The German cities where you earn the most (and the least)

The German cities where you earn the most (and the least)

A new study has found that there is still a huge wealth gap between different regions in Germany. While average incomes have grown overall, in some areas of the country the per capita income is less than half as high as in Germany’s richest municipality.

Disposable income increasing in Germany

Looking at disposable income in 401 regions, the study conducted by the Institution for Economic and Social Sciences (WSI) found that average incomes in Germany have increased by around 12,3 percent since the year 2000, with the average person now having an annual disposable income of 23,295 euros.

For the purposes of the study, disposable income is defined as the income that private households can use after income tax and contributions to social security have been deducted from their salaries, and any allowances such as child benefits have been added.  

Huge wealth divide in Germany

While wages have grown overall, the data also shows how the distribution of incomes across Germany is far from equal. In some of Germany’s richest areas, the average per capita income is almost twice as much as in the poorest municipalities.

For example, people living in Starnberg near Munich have, on average, 34.987 euros per year at their disposal, compared with the 16.203 euros available to inhabitants of Gelsenkirchen in the Ruhr region.

Income inequality between east and west Germany

The figures also lay bare the stark contrast between east and west Germany: while only six out of 77 districts in the east earn more than 20.000 euros per capita, in west Germany the figure is 284 out of 324. The average per capita income in eastern Germany is 85 percent of that in western Germany.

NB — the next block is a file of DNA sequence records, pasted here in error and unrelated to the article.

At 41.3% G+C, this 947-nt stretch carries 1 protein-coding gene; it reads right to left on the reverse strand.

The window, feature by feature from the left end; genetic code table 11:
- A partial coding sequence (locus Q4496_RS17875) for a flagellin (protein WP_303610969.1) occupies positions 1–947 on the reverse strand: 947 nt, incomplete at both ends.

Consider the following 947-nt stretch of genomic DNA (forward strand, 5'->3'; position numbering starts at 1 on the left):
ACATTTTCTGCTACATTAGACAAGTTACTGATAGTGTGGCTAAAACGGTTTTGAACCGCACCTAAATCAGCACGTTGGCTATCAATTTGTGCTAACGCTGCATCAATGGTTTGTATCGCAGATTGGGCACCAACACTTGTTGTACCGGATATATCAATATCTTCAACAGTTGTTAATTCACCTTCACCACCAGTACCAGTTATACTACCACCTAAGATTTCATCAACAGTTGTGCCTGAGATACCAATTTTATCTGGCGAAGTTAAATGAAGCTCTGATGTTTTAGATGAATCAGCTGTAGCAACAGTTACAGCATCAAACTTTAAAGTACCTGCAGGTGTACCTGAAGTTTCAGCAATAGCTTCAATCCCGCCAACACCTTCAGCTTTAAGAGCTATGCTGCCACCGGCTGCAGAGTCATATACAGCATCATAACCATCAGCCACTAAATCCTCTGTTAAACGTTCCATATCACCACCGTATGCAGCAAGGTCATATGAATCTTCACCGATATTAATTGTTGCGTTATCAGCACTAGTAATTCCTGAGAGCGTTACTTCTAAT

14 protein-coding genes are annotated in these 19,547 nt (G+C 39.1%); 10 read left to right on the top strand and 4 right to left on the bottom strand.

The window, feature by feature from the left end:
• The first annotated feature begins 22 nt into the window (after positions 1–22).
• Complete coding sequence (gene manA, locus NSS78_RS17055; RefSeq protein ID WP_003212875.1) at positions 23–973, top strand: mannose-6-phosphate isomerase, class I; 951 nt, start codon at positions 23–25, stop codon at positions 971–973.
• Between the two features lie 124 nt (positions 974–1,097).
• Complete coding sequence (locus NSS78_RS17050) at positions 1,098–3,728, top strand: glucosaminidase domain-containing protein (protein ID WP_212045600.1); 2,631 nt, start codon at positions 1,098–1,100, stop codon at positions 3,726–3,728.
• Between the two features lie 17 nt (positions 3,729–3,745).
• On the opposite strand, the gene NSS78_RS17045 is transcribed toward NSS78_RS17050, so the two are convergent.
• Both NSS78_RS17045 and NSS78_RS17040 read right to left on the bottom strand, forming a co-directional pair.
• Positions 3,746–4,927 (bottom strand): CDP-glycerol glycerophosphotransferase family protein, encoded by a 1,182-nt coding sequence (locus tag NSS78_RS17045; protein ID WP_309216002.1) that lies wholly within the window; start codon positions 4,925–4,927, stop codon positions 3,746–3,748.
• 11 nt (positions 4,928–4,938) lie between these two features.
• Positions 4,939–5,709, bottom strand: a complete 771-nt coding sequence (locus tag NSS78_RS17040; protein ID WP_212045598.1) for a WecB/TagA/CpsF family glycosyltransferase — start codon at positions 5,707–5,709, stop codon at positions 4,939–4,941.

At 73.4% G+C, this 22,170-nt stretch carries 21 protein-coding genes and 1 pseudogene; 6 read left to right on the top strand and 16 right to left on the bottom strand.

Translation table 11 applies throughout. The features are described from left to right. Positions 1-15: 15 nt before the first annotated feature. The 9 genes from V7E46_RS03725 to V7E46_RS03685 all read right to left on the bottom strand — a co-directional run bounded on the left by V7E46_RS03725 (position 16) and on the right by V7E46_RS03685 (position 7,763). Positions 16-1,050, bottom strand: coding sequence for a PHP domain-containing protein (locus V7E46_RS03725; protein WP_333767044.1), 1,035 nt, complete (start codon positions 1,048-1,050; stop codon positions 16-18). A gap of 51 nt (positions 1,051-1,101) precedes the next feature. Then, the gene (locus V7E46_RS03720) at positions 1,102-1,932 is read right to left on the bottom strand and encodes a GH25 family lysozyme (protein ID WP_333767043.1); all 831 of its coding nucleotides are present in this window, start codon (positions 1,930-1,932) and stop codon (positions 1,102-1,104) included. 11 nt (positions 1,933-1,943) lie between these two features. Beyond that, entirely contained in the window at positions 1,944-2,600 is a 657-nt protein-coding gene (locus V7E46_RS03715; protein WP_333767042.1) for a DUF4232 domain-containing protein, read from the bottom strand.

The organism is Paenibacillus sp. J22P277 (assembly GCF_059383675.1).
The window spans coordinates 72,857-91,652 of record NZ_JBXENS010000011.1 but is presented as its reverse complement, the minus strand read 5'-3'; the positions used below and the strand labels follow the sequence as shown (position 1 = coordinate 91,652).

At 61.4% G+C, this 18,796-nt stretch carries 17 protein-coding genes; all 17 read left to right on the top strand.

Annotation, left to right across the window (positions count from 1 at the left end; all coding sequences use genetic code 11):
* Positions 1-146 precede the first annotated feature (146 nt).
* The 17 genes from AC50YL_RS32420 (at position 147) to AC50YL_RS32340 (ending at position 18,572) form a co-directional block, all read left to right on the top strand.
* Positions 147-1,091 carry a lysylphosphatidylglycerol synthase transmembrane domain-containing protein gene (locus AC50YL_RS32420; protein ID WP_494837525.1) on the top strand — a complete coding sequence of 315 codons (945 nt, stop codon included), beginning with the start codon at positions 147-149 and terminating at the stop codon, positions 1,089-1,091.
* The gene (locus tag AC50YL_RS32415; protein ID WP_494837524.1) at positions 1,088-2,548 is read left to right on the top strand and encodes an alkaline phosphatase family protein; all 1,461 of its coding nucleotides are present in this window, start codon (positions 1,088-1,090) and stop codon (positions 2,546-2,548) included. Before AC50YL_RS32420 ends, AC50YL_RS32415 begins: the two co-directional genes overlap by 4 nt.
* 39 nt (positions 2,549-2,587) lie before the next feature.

However, incomes are generally rising faster in the east than in the west. According to the study, Berlin is the only region in the east where real per capita incomes have risen by less than five percent since 2000. In the capital, average incomes grew by only 1,3 percent, compared with 5,6 percent in Dresden and 5,4 percent in Leipzig.

Average incomes in Germany’s largest cities

According to the researchers, the average income in all of Germany’s major cities is above the national average. However, growth in the years 2000 to 2016 was much weaker in these cities than in Germany as a whole. The full ranking of average disposable income is as follows:

  • 1. Munich (29.685 euros)
  • 2. Stuttgart (25.012 euros)
  • 3. Düsseldorf (24.882 euros)
  • 4. Hamburg (24.421 euros)
  • 5. Nuremberg (21.785 euros)
  • 6. Frankfurt (21.690 euros)
  • 7. Cologne (21.608 euros)
  • 8. Bremen (21.327 euros)
  • 9. Hanover (20.977 euros)
  • 10. Essen (20.159 euros)
  • 11. Berlin (19.719 euros)
  • 12. Dortmund (18.946 euros)
  • 13. Dresden (18.922 euros)
  • 14. Leipzig (17.770 euros)
  • 15. Duisberg (16.881 euros)


Abi Carter

Abi studied History & German at the University of Manchester. She has since worked as a writer, editor and content marketeer, but still has a soft spot for museums, castles...

Read more



Leave a comment